“The accreditation covers various important standards, from environmental to social sustainability. At our farm, we are continually working on being the best that we can be. Not just for ourselves, but for our environment and community as well,” says Craig Oulton, General Manager Floriculture at Kisima Farm. Oulton explains all the hard work that has gone into achieving this high standard, from water management to implementing gender equality committees, and how all of this leads to higher quality flowers.
The Kisima Farm employees celebrating their achievement
What does it take to achieve gold?
Oulton explains that gold is the highest accreditation that the Kenya Flower Council can give. “It is an internationally recognized accreditation that covers various standards. It is particularly focused on sustainability, both concerning the environment and the social aspect. Therefore, everything at the farm is looked at, such as the types of chemicals that are used, as well as how you treat your staff and serve your community. At Kisima, we are continually bettering ourselves to be the best farm that we can be, and everything we do has a sustainable factor.”
Water recycling and planting half a million trees
Oulton shares that there are many aspects that go into improving Kisima Farm’s environmental sustainability. “First of all, we do not use any chemicals that are harmful to the environment, we recycle our materials, and try to use what nature gives us. For example, we use insects to get rid of other invasive insects. And to catch the remaining insects we always use traps rather than harmful sprays. In addition, we are very proud of our water management, as we are one of the few farms in the area not to use any borehole water for our plants.” Instead, Kisima harvests rainwater into specially lined reservoirs, and any wastewater from their pack house and canteen is put through a natural wetland process to purify the water and be re-used. They have also planted over half a million trees on the farm, 65% of which are indigenous, in order to offset their carbon footprint.
Gender equality and education
Kisima Floriculture employs over 400 people, including people with disabilities and is committed to promoting gender equality in the workplace. “Our staff is an important focus for us, as we want everyone to feel included and to be treated well. Therefore, we have gender equality committees and health and safety committees, so that everyone has a voice.” In addition, Kisima has its own Foundation, with which they support the community development in Buuri Sub-County. The Foundation supports seven primary schools and two secondary schools, and well as the Gundua Health Centre and Maternity Unit in Ex-Lewa. “We also have an agricultural demonstrations site on our farm, to improve local agricultural education.”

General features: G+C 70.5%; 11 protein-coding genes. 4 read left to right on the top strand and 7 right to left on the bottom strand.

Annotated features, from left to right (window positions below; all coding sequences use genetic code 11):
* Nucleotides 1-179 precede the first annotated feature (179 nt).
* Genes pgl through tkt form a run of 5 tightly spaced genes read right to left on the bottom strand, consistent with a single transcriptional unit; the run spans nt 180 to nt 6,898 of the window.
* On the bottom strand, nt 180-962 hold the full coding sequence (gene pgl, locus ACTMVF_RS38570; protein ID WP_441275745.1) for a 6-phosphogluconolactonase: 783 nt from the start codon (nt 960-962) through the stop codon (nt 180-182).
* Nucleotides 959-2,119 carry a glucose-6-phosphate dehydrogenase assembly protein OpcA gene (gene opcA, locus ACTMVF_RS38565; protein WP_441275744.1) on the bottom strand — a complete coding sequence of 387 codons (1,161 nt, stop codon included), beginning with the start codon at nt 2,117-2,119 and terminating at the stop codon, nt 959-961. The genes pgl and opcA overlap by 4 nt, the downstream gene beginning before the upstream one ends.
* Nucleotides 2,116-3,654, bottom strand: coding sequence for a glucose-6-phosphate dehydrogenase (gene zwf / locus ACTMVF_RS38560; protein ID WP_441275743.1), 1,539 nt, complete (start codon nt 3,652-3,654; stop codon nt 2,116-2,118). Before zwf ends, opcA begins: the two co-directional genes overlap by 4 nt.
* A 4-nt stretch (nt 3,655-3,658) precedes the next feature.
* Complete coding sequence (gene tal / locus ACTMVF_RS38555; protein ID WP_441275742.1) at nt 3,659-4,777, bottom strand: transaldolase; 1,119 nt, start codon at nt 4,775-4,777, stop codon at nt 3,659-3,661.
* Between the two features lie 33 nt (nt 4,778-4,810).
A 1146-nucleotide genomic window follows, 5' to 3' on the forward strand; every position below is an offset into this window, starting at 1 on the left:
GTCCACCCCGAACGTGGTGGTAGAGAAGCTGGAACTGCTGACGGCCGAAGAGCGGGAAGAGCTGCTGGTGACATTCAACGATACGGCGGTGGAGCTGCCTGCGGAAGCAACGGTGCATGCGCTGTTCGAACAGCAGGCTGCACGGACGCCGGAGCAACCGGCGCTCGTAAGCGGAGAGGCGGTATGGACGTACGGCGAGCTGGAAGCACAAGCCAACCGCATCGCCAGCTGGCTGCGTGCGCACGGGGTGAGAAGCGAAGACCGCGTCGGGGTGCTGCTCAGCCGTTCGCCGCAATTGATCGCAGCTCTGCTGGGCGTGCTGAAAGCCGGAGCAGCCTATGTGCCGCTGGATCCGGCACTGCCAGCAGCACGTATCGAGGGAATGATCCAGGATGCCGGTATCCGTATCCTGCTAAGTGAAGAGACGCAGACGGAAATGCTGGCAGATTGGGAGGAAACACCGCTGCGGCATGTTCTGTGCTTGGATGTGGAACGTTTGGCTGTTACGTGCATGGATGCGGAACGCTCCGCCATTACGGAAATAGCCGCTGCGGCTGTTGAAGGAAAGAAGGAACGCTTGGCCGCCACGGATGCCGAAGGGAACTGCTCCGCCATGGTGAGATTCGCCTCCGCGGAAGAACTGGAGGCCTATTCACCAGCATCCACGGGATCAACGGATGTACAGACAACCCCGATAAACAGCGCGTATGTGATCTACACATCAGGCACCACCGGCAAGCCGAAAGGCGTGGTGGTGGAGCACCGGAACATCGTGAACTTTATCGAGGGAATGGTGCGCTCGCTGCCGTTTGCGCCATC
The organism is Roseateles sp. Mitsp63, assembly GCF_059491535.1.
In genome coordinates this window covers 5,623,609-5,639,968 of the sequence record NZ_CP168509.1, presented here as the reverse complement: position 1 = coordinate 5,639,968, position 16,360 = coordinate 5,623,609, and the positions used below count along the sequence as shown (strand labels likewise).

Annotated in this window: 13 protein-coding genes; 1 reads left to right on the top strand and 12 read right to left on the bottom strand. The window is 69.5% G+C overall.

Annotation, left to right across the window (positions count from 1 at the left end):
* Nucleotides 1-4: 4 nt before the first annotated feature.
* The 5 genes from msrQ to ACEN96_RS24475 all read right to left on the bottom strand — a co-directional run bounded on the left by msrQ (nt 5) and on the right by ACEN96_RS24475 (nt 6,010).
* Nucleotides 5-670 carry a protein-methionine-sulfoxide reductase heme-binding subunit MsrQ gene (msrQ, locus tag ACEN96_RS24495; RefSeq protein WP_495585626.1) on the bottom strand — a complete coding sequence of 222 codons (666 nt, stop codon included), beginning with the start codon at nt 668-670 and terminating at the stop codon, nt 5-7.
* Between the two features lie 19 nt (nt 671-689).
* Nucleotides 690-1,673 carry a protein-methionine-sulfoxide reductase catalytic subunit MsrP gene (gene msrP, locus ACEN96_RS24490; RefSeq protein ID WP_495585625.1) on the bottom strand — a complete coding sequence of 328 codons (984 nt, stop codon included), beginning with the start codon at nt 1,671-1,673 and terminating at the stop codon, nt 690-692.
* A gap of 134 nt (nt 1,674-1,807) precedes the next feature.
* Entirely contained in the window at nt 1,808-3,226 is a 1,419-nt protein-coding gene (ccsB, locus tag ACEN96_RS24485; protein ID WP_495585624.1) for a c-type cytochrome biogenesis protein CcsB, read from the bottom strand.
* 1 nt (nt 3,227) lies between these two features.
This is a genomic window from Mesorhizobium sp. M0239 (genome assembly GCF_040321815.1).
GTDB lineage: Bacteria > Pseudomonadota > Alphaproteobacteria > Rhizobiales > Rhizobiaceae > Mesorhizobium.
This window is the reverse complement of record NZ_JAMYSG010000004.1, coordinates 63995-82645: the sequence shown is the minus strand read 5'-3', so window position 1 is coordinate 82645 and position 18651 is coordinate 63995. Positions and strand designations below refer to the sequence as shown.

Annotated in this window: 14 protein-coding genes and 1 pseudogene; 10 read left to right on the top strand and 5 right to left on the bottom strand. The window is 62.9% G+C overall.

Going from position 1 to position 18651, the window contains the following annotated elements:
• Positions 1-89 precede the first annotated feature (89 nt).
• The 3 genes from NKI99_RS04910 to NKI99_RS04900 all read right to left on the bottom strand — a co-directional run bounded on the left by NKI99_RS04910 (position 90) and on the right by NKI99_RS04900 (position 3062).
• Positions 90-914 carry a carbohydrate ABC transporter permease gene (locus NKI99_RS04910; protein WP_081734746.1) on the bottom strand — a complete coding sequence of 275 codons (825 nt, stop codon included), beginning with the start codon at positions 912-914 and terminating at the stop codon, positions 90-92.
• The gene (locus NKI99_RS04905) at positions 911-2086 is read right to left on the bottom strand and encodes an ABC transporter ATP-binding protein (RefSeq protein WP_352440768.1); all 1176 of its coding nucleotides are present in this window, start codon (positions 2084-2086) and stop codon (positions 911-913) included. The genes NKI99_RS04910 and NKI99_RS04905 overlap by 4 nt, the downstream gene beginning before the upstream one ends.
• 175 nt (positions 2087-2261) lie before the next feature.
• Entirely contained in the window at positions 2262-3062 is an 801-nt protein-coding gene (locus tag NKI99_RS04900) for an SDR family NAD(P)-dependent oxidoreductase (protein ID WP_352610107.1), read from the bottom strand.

New varieties on the way
In additional to all of their sustainability work, Kisima Farm is expanding their flower assortment. “We are currently growing new varieties, and we are not just expanding our rose assortment, which is our predominant crop. We are excited to also be trialing high end summer flowers, which are hoping to introduce to the market within the next two years. Kisima Farm is located at an altitude of 2,400 meters, at the foot of Mount Kenya. Because of our location, we have the ideal weather environment for producing high quality summer flowers.”
Improving practices, improving flower quality
“We are very proud of achieving the gold accreditation, as we are great believers in the practices of our farm. When you set everything at the farm up to be the best that it can be, the quality of the flowers will also enhance. And when everyone coming to work at the farm also feels secure and knows what they are doing, all of the pieces of the puzzle come together, and high quality flowers are the result.”
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